Vibration plate exercises utilize a machine offering whole-body vibration, a training methodology that helps increase bone density and build strength. The plate vibrates according to specific frequencies and amplitudes, set by the user.
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Why Vibration Plate Exercises?
Standing on the moving plate causes you to tense and relax your muscles to maintain your balance. In fact, a research review published in 2017 by BMJ Open reports that whole-body vibration exercises are effective for preventing falls.
Doing so results in greater muscle activation than you achieve when standing or exercising on solid ground. An exercise session on a vibration plate takes much less time than traditional weight-based exercises. According to the Mayo Clinic, effective workouts can be completed in just 15 minutes, three times per week.
Mayo Clinic also points out that benefits of using a vibration plate regularly might also include improved bone density, reduced back pain and possibly weight loss, although more research is needed in these areas.
However, exercising with a vibration plate might not be safe for everyone. Consult your doctor before attempting vibration platform exercises if you have medical conditions, difficulty maintaining your balance or are pregnant.
Read more: Fitness Vibration Plate Dangers
Include Traditional Strength Moves
To achieve results training with a vibration plate, you have to do more than simply stand still. Perform the same types of unweighted body exercises you do on the floor, such as push-ups and triceps dips for the upper body.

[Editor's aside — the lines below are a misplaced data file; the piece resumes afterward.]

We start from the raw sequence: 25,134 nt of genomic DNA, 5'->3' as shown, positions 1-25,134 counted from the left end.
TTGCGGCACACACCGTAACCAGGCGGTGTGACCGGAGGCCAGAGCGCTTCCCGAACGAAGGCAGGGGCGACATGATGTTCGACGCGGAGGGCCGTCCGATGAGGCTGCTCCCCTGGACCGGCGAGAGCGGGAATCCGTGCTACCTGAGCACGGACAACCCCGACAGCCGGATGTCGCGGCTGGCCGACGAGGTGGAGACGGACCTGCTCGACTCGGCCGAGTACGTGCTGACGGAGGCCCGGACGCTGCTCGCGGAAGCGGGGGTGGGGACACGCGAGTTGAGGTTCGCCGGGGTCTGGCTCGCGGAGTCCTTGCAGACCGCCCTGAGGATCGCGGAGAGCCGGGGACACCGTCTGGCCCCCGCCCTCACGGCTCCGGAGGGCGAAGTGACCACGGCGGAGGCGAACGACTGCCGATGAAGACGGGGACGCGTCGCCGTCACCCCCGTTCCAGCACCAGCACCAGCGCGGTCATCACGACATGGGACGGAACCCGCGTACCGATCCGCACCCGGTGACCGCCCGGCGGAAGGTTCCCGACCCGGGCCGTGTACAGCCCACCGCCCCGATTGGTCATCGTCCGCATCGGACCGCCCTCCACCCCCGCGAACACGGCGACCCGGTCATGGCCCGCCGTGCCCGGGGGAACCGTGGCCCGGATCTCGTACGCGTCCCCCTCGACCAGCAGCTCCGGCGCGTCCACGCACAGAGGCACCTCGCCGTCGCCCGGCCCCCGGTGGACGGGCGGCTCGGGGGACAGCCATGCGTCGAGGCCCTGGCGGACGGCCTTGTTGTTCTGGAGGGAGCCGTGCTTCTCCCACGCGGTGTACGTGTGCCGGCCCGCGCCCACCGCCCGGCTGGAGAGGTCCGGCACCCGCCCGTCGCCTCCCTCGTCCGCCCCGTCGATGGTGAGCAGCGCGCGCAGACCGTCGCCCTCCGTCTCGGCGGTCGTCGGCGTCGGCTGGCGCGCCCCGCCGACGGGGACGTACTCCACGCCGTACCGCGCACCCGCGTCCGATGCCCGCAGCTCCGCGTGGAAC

Include lower extremity strengthening exercises such as standing with a very slight bend in the knee, regular squats, wide stance squats, single-legged squats and lunges to improve muscle strength and power.
According to a March 2017 article published by Functional Morphology and Kinesiology, vibration training has been shown to increase recruitment of muscle fibers and is an effective training method for increasing power.
Improve Your Flexibility
According to a research review published in 2013 by The Journal of Musculoskeletal and Neuronal Interactions, adding vibration to traditional flexibility training methods, such as stretching, improved overall results.
Stretch your hamstrings with a simple forward bend in which you stand on the plate and hang forward from the hips. Or open up your upper body and arms by kneeling on the ground and reaching your arms onto the plate.
To open up your hip flexors, get into a lunge position with your front foot on the floor and your back toes on the plate.
Read more: Calories Burned in a Vibration Workout
Challenge Your Core
The hips, abdomen and back make up the muscles of the core. These muscles produce much of your athletic power and daily functionality. The vibration plate can help you train these muscles by creating instability that forces your core to compensate and help you balance.
To train your internal abdominal muscles in a plank position, put your forearms on the plate and your toes on the floor, forming a straight line. Or to address the internal obliques, balance on just one forearm with the sides of your feet on the floor.
Also try standing on the plate with your hands behind your head and rotating side-to-side from your waist to improve spinal mobility.
- The Mayo Clinic: "Whole Body Vibration Training — An Effective Workout?"
- BMJ Open: "Effect of Whole-Body Vibration Exercise in Preventing Falls and Fractures: A Systematic Review and Meta-Analysis"
- Functional Morphology and Kinesiology: "The Use of Vibration as Physical Exercise and Therapy"
- The Journal of Musculoskeletal and Neuronal Interactions: "Effects of Vibration on Flexibility: A Meta-Analysis"